Is there an upper limit to giftedness?

Is there an upper limit to giftedness?

I saw this post on Facebook the other day, and I simply couldn’t resist answering it.  For the first time in a long while, I felt inspired to write.  The original poster actually asked, “Is there an upper limit to giftedness or is it theoretically possible for a 6 month old to learn Calculus or to learn seven languages?  

Is there an upper limit to giftedness? I suppose that depends upon how you define “upper limit.”  It also depends upon how you define giftedness.  I think that we have to look at two different things – -giftedness and demonstrated giftedness.  The first represents individuals with the ability to perform at higher levels when compared to others of the same age.  The second term, gifted behaviors, describes individuals who demonstrate characteristics or traits that we tend to associate with giftedness.  For the purpose of this evaluation, we’ll focus on gifted behaviors related to achievement.  By no means am I saying that the only gifted behavior is high achievement, it’s simply what I’ll focus on here.  Statistically, as we reach the higher levels of giftedness, there will be fewer individuals that meet that criteria.

Giftedness and IQ

The most common method to assess an individual as gifted is an IQ test.  I don’t necessarily agree with using the sole tool for gifted identification; IQ testing is far from perfect, and it wasn’t even designed to be used as a gifted identification tool.  Nonetheless, it’s the most commonly accepting (and concrete) way to assess high ability.  Generally, people consider an IQ of 130 or higher to be gifted. That’s in about the 97th percentile. An IQ of 135 is in the 99.0184693146 percentile. An IQ of 160 is in the 99.9968313965 percentile. If we look at an even higher IQ, the likelihood of finding an individual in the current population continues to decrease rapidly.  In fact, we don’t even have IQ assessments to evaluate an IQ of 180 or 190.  Statistically, we’d have to search through generations upon generations upon generations to see an individual with an IQ of say – 200. So, statistically speaking, yes there’s an upper limit. 

 

Historically, Marilyn vos Savant had the highest recorded IQ, with an IQ of 228.  She was included in the Guiness Book of World Records for “Highest IQ;” however, this category was retired because the results were found to be unreliable.  She took the Stanford-Binet, an assessment which doesn’t actually have the ability to assess an IQ that high (none do).  It’s upper limit is an IQ of 170.    The psychologist who came up with this number extrapolated this data, but their methodology was inherently flawed, and this methodology does not hold up to scrutiny.  Several years later, she took Hoeflin’s Mega Test, which yielded a score of 186.  This assessment has also been scrutinized as being improperly designed.  So, even this result is debatable.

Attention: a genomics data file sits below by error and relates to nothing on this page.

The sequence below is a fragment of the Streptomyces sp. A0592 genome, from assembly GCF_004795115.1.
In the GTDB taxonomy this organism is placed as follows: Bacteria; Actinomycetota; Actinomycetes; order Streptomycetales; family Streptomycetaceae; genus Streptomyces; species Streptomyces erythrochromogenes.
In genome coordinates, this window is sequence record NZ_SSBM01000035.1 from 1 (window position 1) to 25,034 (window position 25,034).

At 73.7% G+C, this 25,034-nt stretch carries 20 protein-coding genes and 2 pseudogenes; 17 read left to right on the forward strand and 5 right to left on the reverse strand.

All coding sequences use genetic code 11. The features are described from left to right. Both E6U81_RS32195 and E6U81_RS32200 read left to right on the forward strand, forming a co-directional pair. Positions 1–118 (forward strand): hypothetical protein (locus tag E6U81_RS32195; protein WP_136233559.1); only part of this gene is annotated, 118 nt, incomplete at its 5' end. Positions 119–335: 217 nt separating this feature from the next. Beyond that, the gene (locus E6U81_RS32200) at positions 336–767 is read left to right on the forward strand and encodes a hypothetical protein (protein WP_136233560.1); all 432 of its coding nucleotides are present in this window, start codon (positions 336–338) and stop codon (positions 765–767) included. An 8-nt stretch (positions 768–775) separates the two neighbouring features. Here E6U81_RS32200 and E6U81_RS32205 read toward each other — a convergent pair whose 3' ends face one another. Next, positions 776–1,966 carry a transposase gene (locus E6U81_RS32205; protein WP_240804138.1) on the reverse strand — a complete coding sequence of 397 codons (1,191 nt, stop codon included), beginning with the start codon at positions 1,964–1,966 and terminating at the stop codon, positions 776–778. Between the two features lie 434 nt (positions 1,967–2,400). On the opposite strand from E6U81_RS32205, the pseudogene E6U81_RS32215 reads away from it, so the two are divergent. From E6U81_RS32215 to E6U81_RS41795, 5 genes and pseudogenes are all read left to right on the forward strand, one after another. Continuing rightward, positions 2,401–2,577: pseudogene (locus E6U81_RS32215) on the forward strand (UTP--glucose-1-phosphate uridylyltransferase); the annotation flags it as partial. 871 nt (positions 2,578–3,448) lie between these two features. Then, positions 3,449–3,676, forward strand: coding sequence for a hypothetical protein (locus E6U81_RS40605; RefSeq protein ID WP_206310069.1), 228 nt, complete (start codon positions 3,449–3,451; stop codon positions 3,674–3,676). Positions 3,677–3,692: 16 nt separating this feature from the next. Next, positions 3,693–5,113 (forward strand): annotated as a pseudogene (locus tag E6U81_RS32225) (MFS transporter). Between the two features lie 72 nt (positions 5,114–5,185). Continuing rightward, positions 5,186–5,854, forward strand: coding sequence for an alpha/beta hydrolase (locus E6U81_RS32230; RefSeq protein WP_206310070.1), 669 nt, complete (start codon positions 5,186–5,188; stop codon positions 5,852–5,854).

Internet searches will yield some pretty interesting results regarding individuals with the “highest recorded IQ,” but it’s important to recognize the limitation of intelligence testing.  Statistically speaking, only 1 in 20,000,000 same-age peers would be expected to obtain an FSIQ of 180 or higher.  Moreover, the reliability of IQ as a measure of intelligence diminishes as we reach the upper limits of these assessments.  In creating the WISC-IV extended norms, 2,200 cases were evaluated.  Of these, only one student earned a GAI of 151.  No child earned an FSIQ of 150 or higher.  As such, scores beyond that aren’t really founded on any true research or data.  It’s extrapolated data based on assumptions and projections.  Essentially, fancy guesswork.  That doesn’t, by any means, invalidate an IQ of 155 or 160 or even 170.  These individuals are certainly highly intelligent, but one has to wonder how a single assessment can truly quantify an individual’s intelligence or potential for success.

 

Using IQ as the sole measure of giftedness may also be flawed.  The first intelligence test, the Binet-Simon scale, was designed to help determine which students might have difficulty succeeding in school.  In essence, the goal of the assessment was to identify students on the opposite side of the spectrum.  Binet did not believe that his assessment could be used to measure a single level of intelligence in individuals.  In essence, an individual’s intelligence cannot be quantified by a number.  He suggested that a number of factors influence intelligence and that it changes over time.  Despite this, psychologists, educators, and researchers today often tend to quantify intelligence with this one single number (IQ) that (theoretically) does not change significantly over time.  

 

Biology and Child Development

IQ is mostly related to mental abilities, but physical development also plays a role in what’s possible — or probable — for an individual to be able to achieve.  In the second part of this question, the user asked if it would be theoretically possible for a 6 month old to learn Calculus. This seems like an extreme example, but I’ll roll with it. Calculus is math, but math requires more than basic computation skills.  It requires abstract thinking, communication skills, and fine motor skills.

 

An individual could have an IQ in the 99th percentile, flunk out of high school, never learn basic math, barely learn to read, and live on the streets. That doesn’t change their innate abilities or giftedness. Giftedness doesn’t result in the automatic generation of knowledge and skills in a person’s brain. Knowledge must still be acquired.